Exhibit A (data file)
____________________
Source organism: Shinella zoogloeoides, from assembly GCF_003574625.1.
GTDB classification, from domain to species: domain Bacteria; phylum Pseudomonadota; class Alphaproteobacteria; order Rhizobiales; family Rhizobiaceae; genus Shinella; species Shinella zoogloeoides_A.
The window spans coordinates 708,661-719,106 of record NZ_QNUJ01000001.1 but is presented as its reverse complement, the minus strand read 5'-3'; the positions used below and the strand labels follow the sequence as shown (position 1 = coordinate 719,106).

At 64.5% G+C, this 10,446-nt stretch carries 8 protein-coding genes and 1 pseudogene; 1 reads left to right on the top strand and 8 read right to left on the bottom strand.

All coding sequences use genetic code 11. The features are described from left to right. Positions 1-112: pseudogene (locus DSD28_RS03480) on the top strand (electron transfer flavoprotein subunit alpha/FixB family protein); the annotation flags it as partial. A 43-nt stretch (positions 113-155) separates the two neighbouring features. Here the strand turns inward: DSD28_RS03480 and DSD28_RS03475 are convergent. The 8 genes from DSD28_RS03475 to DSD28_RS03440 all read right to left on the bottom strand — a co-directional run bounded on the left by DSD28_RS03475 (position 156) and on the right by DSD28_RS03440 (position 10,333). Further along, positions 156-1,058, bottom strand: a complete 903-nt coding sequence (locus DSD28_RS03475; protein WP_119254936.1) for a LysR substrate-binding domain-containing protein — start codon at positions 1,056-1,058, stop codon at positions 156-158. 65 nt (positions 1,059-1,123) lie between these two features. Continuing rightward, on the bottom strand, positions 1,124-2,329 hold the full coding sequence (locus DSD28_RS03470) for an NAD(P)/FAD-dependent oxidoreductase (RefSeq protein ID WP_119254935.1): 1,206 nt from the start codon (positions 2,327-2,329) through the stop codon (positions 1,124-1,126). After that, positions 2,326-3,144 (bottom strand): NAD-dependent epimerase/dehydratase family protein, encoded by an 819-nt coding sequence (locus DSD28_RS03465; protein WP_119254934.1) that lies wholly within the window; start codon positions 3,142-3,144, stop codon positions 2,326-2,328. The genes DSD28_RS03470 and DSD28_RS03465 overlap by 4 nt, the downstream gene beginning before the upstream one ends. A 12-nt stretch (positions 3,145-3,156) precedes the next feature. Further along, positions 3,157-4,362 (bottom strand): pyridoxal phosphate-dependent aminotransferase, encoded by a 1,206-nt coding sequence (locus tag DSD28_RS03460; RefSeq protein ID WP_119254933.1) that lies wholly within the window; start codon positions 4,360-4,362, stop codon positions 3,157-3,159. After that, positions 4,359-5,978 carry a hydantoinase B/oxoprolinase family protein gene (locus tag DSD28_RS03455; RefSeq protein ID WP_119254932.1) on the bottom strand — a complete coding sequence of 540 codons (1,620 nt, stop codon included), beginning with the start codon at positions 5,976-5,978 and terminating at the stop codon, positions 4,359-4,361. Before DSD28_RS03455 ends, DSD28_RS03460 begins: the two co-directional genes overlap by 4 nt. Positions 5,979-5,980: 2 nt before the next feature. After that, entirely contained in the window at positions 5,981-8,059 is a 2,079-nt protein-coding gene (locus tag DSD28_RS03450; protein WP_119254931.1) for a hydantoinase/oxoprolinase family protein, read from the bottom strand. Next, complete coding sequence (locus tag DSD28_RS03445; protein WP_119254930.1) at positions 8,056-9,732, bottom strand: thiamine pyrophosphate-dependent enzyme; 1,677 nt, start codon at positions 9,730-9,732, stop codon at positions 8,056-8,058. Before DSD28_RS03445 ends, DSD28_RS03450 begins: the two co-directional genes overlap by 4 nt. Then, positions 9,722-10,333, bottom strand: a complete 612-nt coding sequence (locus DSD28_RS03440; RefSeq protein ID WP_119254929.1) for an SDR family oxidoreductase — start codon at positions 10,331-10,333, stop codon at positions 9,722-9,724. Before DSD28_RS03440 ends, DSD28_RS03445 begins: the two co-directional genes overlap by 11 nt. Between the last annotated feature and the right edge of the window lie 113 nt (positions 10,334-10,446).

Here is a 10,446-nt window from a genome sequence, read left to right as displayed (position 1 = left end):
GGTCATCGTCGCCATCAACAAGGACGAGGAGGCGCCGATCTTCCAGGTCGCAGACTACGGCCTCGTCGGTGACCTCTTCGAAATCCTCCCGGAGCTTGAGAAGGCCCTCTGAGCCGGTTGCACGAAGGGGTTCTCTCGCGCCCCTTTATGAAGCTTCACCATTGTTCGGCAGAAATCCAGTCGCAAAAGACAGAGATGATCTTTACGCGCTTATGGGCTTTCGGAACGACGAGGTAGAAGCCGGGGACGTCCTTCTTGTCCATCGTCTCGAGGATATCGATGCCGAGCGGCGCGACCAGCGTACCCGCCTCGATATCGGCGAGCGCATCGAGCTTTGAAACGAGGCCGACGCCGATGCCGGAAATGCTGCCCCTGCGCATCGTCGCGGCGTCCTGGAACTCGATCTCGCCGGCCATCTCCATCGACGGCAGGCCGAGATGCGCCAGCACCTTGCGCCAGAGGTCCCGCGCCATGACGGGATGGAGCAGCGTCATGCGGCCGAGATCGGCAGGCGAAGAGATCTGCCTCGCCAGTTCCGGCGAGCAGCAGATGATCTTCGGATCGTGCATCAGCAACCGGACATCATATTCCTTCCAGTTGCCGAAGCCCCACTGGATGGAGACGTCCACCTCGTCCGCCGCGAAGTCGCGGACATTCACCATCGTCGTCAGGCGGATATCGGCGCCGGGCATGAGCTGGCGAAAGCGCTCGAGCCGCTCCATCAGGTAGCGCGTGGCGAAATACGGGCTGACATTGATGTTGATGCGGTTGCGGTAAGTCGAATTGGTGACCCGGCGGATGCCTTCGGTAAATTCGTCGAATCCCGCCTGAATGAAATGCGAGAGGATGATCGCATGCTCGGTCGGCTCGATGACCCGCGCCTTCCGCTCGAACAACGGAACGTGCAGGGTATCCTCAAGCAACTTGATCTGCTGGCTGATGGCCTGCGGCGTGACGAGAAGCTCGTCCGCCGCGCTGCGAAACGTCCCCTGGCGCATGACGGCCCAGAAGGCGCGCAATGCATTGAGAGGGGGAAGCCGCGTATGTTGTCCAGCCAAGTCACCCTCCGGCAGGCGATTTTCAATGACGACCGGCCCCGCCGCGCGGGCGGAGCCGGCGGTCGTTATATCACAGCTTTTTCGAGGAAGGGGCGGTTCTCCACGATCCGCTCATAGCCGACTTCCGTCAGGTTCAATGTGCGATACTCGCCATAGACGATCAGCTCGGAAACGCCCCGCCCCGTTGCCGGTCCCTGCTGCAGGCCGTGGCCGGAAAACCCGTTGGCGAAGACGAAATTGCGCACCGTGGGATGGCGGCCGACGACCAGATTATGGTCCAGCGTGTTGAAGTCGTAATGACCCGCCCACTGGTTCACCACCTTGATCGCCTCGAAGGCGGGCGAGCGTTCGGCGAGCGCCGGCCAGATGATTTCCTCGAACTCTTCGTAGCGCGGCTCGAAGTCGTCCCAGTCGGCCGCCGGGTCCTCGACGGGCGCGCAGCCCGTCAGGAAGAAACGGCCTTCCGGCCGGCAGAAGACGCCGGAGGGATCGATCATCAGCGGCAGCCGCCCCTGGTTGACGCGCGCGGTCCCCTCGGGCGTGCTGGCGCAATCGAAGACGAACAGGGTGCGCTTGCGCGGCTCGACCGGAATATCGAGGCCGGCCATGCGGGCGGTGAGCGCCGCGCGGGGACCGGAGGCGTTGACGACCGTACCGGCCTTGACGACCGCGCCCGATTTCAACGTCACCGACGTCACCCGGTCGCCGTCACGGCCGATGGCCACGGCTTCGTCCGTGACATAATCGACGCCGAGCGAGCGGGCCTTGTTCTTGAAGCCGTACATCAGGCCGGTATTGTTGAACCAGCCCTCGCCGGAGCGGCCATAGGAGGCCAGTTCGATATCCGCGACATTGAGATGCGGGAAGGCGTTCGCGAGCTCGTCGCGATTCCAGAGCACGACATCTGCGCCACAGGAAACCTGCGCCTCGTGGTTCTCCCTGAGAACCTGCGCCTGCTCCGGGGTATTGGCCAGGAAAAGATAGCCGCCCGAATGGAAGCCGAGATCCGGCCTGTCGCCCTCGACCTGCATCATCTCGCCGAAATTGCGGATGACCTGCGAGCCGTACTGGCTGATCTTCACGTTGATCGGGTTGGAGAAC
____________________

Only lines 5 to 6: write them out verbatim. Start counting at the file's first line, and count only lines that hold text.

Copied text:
All coding sequences use genetic code 11. The features are described from left to right. Positions 1-112: pseudogene (locus DSD28_RS03480) on the top strand (electron transfer flavoprotein subunit alpha/FixB family protein); the annotation flags it as partial. A 43-nt stretch (positions 113-155) separates the two neighbouring features. Here the strand turns inward: DSD28_RS03480 and DSD28_RS03475 are convergent. The 8 genes from DSD28_RS03475 to DSD28_RS03440 all read right to left on the bottom strand — a co-directional run bounded on the left by DSD28_RS03475 (position 156) and on the right by DSD28_RS03440 (position 10,333). Further along, positions 156-1,058, bottom strand: a complete 903-nt coding sequence (locus DSD28_RS03475; protein WP_119254936.1) for a LysR substrate-binding domain-containing protein — start codon at positions 1,056-1,058, stop codon at positions 156-158. 65 nt (positions 1,059-1,123) lie between these two features. Continuing rightward, on the bottom strand, positions 1,124-2,329 hold the full coding sequence (locus DSD28_RS03470) for an NAD(P)/FAD-dependent oxidoreductase (RefSeq protein ID WP_119254935.1): 1,206 nt from the start codon (positions 2,327-2,329) through the stop codon (positions 1,124-1,126). After that, positions 2,326-3,144 (bottom strand): NAD-dependent epimerase/dehydratase family protein, encoded by an 819-nt coding sequence (locus DSD28_RS03465; protein WP_119254934.1) that lies wholly within the window; start codon positions 3,142-3,144, stop codon positions 2,326-2,328. The genes DSD28_RS03470 and DSD28_RS03465 overlap by 4 nt, the downstream gene beginning before the upstream one ends. A 12-nt stretch (positions 3,145-3,156) precedes the next feature. Further along, positions 3,157-4,362 (bottom strand): pyridoxal phosphate-dependent aminotransferase, encoded by a 1,206-nt coding sequence (locus tag DSD28_RS03460; RefSeq protein ID WP_119254933.1) that lies wholly within the window; start codon positions 4,360-4,362, stop codon positions 3,157-3,159. After that, positions 4,359-5,978 carry a hydantoinase B/oxoprolinase family protein gene (locus tag DSD28_RS03455; RefSeq protein ID WP_119254932.1) on the bottom strand — a complete coding sequence of 540 codons (1,620 nt, stop codon included), beginning with the start codon at positions 5,976-5,978 and terminating at the stop codon, positions 4,359-4,361. Before DSD28_RS03455 ends, DSD28_RS03460 begins: the two co-directional genes overlap by 4 nt. Positions 5,979-5,980: 2 nt before the next feature. After that, entirely contained in the window at positions 5,981-8,059 is a 2,079-nt protein-coding gene (locus tag DSD28_RS03450; protein WP_119254931.1) for a hydantoinase/oxoprolinase family protein, read from the bottom strand. Next, complete coding sequence (locus tag DSD28_RS03445; protein WP_119254930.1) at positions 8,056-9,732, bottom strand: thiamine pyrophosphate-dependent enzyme; 1,677 nt, start codon at positions 9,730-9,732, stop codon at positions 8,056-8,058. Before DSD28_RS03445 ends, DSD28_RS03450 begins: the two co-directional genes overlap by 4 nt. Then, positions 9,722-10,333, bottom strand: a complete 612-nt coding sequence (locus DSD28_RS03440; RefSeq protein ID WP_119254929.1) for an SDR family oxidoreductase — start codon at positions 10,331-10,333, stop codon at positions 9,722-9,724. Before DSD28_RS03440 ends, DSD28_RS03445 begins: the two co-directional genes overlap by 11 nt. Between the last annotated feature and the right edge of the window lie 113 nt (positions 10,334-10,446).

Here is a 10,446-nt window from a genome sequence, read left to right as displayed (position 1 = left end):